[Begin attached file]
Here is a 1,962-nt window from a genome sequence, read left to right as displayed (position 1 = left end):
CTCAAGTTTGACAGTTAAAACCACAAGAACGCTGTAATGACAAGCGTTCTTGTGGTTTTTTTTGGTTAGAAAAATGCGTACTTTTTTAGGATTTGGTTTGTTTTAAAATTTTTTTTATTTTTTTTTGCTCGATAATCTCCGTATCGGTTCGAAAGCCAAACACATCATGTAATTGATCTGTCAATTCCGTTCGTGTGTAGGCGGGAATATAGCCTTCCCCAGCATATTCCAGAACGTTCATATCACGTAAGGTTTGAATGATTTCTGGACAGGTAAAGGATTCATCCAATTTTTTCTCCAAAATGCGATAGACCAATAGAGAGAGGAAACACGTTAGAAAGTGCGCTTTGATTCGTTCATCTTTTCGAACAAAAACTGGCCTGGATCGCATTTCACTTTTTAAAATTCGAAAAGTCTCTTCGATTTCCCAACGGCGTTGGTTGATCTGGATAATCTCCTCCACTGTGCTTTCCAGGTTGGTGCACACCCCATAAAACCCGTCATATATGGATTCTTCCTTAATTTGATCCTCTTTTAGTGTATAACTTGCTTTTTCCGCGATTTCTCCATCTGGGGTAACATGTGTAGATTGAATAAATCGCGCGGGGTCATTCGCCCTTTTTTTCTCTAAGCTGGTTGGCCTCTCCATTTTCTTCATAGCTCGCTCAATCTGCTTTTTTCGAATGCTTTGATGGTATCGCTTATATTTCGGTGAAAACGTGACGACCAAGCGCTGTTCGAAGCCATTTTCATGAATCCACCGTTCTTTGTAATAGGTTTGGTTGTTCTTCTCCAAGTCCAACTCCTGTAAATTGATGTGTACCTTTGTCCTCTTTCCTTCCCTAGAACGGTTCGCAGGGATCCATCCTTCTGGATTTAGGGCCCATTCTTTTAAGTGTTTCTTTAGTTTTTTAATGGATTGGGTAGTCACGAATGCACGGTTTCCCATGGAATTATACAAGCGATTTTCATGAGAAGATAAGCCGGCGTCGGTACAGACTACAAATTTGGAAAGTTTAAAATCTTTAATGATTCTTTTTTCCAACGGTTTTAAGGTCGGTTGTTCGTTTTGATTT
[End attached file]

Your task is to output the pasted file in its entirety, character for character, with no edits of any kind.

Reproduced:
Here is a 1,962-nt window from a genome sequence, read left to right as displayed (position 1 = left end):
CTCAAGTTTGACAGTTAAAACCACAAGAACGCTGTAATGACAAGCGTTCTTGTGGTTTTTTTTGGTTAGAAAAATGCGTACTTTTTTAGGATTTGGTTTGTTTTAAAATTTTTTTTATTTTTTTTTGCTCGATAATCTCCGTATCGGTTCGAAAGCCAAACACATCATGTAATTGATCTGTCAATTCCGTTCGTGTGTAGGCGGGAATATAGCCTTCCCCAGCATATTCCAGAACGTTCATATCACGTAAGGTTTGAATGATTTCTGGACAGGTAAAGGATTCATCCAATTTTTTCTCCAAAATGCGATAGACCAATAGAGAGAGGAAACACGTTAGAAAGTGCGCTTTGATTCGTTCATCTTTTCGAACAAAAACTGGCCTGGATCGCATTTCACTTTTTAAAATTCGAAAAGTCTCTTCGATTTCCCAACGGCGTTGGTTGATCTGGATAATCTCCTCCACTGTGCTTTCCAGGTTGGTGCACACCCCATAAAACCCGTCATATATGGATTCTTCCTTAATTTGATCCTCTTTTAGTGTATAACTTGCTTTTTCCGCGATTTCTCCATCTGGGGTAACATGTGTAGATTGAATAAATCGCGCGGGGTCATTCGCCCTTTTTTTCTCTAAGCTGGTTGGCCTCTCCATTTTCTTCATAGCTCGCTCAATCTGCTTTTTTCGAATGCTTTGATGGTATCGCTTATATTTCGGTGAAAACGTGACGACCAAGCGCTGTTCGAAGCCATTTTCATGAATCCACCGTTCTTTGTAATAGGTTTGGTTGTTCTTCTCCAAGTCCAACTCCTGTAAATTGATGTGTACCTTTGTCCTCTTTCCTTCCCTAGAACGGTTCGCAGGGATCCATCCTTCTGGATTTAGGGCCCATTCTTTTAAGTGTTTCTTTAGTTTTTTAATGGATTGGGTAGTCACGAATGCACGGTTTCCCATGGAATTATACAAGCGATTTTCATGAGAAGATAAGCCGGCGTCGGTACAGACTACAAATTTGGAAAGTTTAAAATCTTTAATGATTCTTTTTTCCAACGGTTTTAAGGTCGGTTGTTCGTTTTGATTT